September 20th – at Florida State           No. 10 Florida State 47, Colorado 7

The third-largest crowd in Florida State history, 83,294, witnessed “The Manhandle in the Panhandle”, as Florida State crushed Colorado, 47-7.

Seminole quarterback Chris Rix connected on 30-of-39 passes for a career-best 394 yards and two touchdowns against a tissue paper thin Buff secondary.

The Buffs did manage to stay close for a half. Chris Rix’s 37-yard touchdown pass to Craphonso Thorpe was matched by an 81-yard bomb from Erik Greenberg to Buff speedster Jeremy Bloom. Three Florida State field goals from short range (20, 26, and 27 yards) kept the Buffs within shouting range at halftime, 16-7.

Here is the YouTube video of the Greenberg-to-Bloom touchdown, the only CU highlight of the day (thanks to CU at the Gamer Paul for finding this snippet):


Another field goal and another long touchdown pass from Rix to Thorpe, this time covering 66 yards, padded the lead in the third quarter. Two short touchdown runs sandwiched between a blocked punt for a score gave the Seminoles 21 fourth quarter points and a 47-7 rout. On the day, the Buffs were held to only 275 yards of total offense, with the lone bright spot being the 118 yards rushing posted by sophomore tailback Brian Calhoun.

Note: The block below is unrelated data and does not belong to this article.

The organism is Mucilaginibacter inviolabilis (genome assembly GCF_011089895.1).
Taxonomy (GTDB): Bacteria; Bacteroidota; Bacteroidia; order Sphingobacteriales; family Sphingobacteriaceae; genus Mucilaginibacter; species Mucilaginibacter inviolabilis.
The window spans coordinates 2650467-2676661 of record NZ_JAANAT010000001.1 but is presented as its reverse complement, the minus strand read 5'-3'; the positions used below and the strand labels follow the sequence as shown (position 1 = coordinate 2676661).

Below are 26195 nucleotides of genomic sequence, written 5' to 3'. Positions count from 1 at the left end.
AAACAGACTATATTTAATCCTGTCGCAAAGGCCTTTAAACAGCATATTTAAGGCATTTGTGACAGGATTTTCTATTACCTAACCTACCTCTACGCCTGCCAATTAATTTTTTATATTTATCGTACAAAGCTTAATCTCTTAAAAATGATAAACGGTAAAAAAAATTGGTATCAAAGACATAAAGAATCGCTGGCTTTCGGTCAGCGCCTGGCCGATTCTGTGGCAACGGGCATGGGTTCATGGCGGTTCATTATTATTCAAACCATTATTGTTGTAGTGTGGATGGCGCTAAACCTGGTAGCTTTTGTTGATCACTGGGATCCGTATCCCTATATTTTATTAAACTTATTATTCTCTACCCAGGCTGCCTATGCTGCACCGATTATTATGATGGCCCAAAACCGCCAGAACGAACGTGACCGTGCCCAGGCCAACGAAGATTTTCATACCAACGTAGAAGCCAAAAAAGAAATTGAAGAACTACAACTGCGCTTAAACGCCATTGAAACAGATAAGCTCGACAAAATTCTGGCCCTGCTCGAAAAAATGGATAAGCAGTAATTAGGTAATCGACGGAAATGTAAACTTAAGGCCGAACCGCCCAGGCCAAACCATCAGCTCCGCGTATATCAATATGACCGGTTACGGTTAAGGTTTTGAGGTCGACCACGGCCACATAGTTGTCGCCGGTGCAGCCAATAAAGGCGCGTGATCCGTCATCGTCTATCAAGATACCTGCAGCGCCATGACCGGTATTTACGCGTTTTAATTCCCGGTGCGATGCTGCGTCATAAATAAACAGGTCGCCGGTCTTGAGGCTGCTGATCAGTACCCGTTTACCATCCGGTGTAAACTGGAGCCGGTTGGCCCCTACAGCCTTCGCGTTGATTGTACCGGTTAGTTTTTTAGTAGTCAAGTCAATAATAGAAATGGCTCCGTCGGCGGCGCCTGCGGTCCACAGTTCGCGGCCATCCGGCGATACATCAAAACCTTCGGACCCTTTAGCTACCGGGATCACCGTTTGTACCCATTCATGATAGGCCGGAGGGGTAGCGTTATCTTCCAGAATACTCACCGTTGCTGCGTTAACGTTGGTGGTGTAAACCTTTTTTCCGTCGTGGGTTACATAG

The Colorado defense, which had been stalwart in the UCLA game only two weeks earlier, surrendered 551 yards of total offense, 458 of that through the air. The Buffs’ offense, meanwhile, struggled. Erik Greenberg, making his first career start, was 14-of-30 for 192 yards, but was sacked four times.

The Colorado special teams also continued to add to the frustration, with two missed field goal attempts in the first half (when the game was still in question) to go with the blocked punt for a touchdown. “We are not ready for prime time,” said Gary Barnett. “That was a (butt) whipping. We played for a half and that was it.”

The Buffs, 2-2 heading into conference play, had to regroup on the heels of two blowout losses. “We have got to find some answers”, said Barnett. “I don’t want to overreact …. but we haven’t gotten better in the last two weeks and that alarms me.”

Jeremy Bloom, one of the few heroes of the FSU debacle, chimed in, “It’s never fun to lose, but when you get blown out in two weeks like we have, it’s embarrassing. That’s embarrassing to our program, embarrassing to our fans, embarrassing to all of us.”